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Automated Trading in Thinkorswim

Did you know that you can set up algorithmic trading in Thinkorswim? Yes, you can set up conditional orders in Thinkorswim that will fill automatically when certain pre-defined conditions are met. You can just enter your orders and let the code do all the work for you. You don't even need to be logged into the platform for it to work! It's perfect for traders who want to remove emotions from their strategies, or for traders who work full-time and can't trade during the day.

To demonstrate how it works, we will walk through a very simple example of buying a pullback when price retraces to a moving average, with a profit target and stop loss to manage the trade. Setting up this example will not require any coding whatsoever.

Before we get to the example, there are a couple of points to keep in mind. First, note that Thinkorswim does not support fully automated trading, so we have to make do with semi-automated conditional orders. Second, please test all conditional orders in the PaperMoney simulated trading environment before trading with your live account.

To set up conditional orders, first ensure that "auto send" is turned off. This will prevent the order from being submitted before you have a chance to set up the conditions properly.

Thinkorswim OCO Bracket Order

Next, set up a long OCO bracket order. An OCO bracket means that once the initial entry order is filled, there will be two subsequent orders that will exit the trade - a profit target and a stop loss. If one of these orders is filled, the other one will automatically be cancelled.

Next, on the order entry window, click the settings gear icon on the far right side of the screen for the buy order. This will bring up the order rules window.

Once this window is open, change the price rules to Market. Alternatively, you could use a limit order that is linked to the bid, ask, mid, last, or mark.

Next, under the "Conditions" section, click in the empty space under "Symbol" (where it says "/ESM20" in this screenshot). This space will be empty until you click here. Then click "MARK", select "STUDY" and click "Edit..."

Next, using the Condition Wizard, you can edit the order conditions. There will already be a condition pre-populated. Click "Edit" on the right side to change the condition.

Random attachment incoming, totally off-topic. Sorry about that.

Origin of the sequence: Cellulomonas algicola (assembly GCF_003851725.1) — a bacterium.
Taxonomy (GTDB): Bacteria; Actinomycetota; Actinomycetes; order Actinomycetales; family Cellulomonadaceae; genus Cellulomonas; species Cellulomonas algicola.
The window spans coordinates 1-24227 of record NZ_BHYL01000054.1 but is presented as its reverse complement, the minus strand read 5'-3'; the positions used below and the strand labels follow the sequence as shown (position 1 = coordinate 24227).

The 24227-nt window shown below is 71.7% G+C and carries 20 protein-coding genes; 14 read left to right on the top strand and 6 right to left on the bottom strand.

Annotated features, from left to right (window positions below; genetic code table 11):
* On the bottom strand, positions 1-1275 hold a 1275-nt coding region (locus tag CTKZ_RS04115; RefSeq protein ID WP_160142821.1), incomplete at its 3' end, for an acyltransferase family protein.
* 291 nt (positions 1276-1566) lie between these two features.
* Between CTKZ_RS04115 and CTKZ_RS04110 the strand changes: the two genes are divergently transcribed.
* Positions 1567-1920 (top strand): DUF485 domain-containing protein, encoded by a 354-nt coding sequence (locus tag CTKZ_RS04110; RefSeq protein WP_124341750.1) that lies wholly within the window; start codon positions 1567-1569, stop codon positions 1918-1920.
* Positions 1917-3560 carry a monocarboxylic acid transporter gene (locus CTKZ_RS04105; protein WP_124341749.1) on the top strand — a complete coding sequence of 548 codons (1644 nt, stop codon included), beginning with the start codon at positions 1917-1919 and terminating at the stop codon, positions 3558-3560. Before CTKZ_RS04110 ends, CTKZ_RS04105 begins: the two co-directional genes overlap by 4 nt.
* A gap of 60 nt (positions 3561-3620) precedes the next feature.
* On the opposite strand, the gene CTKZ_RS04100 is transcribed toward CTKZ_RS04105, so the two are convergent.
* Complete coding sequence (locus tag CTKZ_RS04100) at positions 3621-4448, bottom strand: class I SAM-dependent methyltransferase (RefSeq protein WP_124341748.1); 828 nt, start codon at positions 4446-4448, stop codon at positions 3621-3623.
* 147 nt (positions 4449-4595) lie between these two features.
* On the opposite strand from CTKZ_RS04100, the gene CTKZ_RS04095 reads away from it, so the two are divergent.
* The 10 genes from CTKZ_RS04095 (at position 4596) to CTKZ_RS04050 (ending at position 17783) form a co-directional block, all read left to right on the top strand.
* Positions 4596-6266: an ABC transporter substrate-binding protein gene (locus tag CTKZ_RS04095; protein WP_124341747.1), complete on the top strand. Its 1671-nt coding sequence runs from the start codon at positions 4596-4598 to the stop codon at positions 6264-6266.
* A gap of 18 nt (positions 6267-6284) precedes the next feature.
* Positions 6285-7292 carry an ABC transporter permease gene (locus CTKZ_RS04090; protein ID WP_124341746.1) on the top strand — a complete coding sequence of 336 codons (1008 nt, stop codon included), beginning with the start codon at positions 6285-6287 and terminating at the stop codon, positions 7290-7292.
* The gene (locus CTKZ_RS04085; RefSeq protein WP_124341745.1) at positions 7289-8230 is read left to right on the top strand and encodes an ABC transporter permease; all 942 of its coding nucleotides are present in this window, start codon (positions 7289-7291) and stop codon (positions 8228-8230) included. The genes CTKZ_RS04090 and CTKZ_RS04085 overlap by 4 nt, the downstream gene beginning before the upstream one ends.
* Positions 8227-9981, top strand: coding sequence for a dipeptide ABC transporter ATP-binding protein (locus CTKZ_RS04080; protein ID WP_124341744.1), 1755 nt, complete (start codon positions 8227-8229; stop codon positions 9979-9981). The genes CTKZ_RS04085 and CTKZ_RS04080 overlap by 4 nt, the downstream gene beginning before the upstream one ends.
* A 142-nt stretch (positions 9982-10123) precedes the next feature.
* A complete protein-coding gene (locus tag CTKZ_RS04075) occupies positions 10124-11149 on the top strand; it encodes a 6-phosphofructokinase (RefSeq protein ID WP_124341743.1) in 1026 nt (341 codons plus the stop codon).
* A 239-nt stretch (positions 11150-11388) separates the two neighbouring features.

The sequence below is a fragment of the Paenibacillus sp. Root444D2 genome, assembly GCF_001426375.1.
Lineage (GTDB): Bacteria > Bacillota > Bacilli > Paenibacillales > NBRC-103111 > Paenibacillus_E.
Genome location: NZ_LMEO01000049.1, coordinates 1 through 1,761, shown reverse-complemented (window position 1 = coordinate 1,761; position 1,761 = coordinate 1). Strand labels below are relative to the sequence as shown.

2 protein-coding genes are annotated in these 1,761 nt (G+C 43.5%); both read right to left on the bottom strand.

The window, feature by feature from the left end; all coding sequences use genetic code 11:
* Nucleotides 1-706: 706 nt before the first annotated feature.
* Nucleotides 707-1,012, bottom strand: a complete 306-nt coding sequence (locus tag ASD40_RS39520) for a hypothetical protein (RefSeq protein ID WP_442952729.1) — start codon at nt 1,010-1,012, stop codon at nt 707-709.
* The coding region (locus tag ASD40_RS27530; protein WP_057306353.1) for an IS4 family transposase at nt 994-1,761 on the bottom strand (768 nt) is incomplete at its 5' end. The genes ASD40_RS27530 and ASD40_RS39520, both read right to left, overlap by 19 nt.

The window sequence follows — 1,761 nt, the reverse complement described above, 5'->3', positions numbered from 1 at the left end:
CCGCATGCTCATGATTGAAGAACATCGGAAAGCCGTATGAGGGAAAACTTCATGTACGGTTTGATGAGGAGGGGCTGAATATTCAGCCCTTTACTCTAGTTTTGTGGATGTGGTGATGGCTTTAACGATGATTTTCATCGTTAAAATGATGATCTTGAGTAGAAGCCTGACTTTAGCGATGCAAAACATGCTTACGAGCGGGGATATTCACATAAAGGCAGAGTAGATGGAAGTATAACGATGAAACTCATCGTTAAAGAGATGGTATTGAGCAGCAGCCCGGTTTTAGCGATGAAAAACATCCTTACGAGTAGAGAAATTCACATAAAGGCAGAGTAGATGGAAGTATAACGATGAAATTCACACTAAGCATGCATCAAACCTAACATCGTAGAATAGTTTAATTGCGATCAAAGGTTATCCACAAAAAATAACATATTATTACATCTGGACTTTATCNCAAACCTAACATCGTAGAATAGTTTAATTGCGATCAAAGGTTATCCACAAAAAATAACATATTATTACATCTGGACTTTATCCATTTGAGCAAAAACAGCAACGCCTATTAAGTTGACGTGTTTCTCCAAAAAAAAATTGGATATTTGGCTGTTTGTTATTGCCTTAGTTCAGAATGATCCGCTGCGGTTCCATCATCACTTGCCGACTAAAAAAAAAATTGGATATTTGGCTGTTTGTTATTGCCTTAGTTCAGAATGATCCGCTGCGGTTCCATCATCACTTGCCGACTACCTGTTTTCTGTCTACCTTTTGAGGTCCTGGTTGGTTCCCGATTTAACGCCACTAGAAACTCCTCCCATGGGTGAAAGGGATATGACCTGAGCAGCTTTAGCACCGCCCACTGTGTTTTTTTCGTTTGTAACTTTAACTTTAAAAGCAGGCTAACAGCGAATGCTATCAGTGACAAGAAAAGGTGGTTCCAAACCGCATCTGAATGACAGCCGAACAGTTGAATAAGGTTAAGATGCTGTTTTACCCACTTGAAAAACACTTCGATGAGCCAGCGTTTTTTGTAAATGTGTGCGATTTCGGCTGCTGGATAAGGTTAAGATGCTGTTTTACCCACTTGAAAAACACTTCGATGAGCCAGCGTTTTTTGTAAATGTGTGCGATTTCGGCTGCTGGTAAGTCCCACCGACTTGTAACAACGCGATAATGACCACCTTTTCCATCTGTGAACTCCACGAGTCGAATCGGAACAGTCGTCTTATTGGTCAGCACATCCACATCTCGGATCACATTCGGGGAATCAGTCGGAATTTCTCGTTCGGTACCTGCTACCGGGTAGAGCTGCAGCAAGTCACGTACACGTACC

Since we want to buy when price pulls back to a moving average, the condition we're looking for is when the low price crosses below the SMA.

To set this up, click the drop down menu and select "Price". Then locate "low" in the list of prices.

Next, select "crosses below" in the middle column. In the right column, click the drop down menu to select a condition. Pick "Study" and then search for "SimpleMovingAvg" in the list of studies.

In the inputs section for the simple moving average, change the parameters of the SMA. In this case, we want to use a 200 day moving average, so we changed the length to 200.

After clicking save, this is what it should look like. Remember to use the correct time frame by clicking the dropdown menu at the top of this page. In this case, we want to use a daily chart, so we will leave it set to "D".

If you would rather use the thinkScript editor, you can copy and paste this code and bypass the previous steps that used the Condition Wizard.

low crosses below SimpleMovingAvg("length" = 200)."SMA"

That takes care of the entry order. For the exit orders, we will use simple limits and stops. These can be linked to the entry price so that they are offset by a certain amount or percent from the entry price. Remember to change the time-in-force to GTC for all three orders, so that you don't need to re-enter the order every day.

Since setting up this trade took a few minutes, you will probably want to save the order template to make it easier and quicker the next time you want to set up a similar trade. You can save the order template by clicking the icon to the left of the "Delete" button.

While this may seem like a long and time-consuming process, you will soon get the hang of the steps and be able to do them quickly. And saving the order template will cut out a lot of the set up time.

In this example, the profit target and stop loss orders are simple limit and stop orders. However, they can be set up as conditional orders too using the same method as with the original entry order. Also, the conditional order in this example was based on just one Thinkorswim study. But you can also set up conditional orders that are based on multiple studies, or even based on custom scripts.

If you want to set up conditional orders based on custom scripts, please keep in mind that not all custom scripts will work. The conditional order functionality is somewhat limited, so scripts must be relatively simple. Conditional orders will not work with a custom script if it is too complex.

Conditional order trading in Thinkorswim works great with swing trading and some types of intraday trading. For example, I use conditional orders for swing trading to buy automatically at pullbacks, and I also use automated trading for intraday strategies such as the London breakout, filling the gap, and extreme $TICK fades.

Creating custom scripts for semi-automated trading systems in Thinkorswim is my specialty. If you have an idea for a trading system in Thinkorswim and need help setting it up, please contact us to make a request.

If you set up conditional orders, please make sure your systems works the way you're expecting by testing it first in the PaperMoney simulated trading environment before trading it with your real account.

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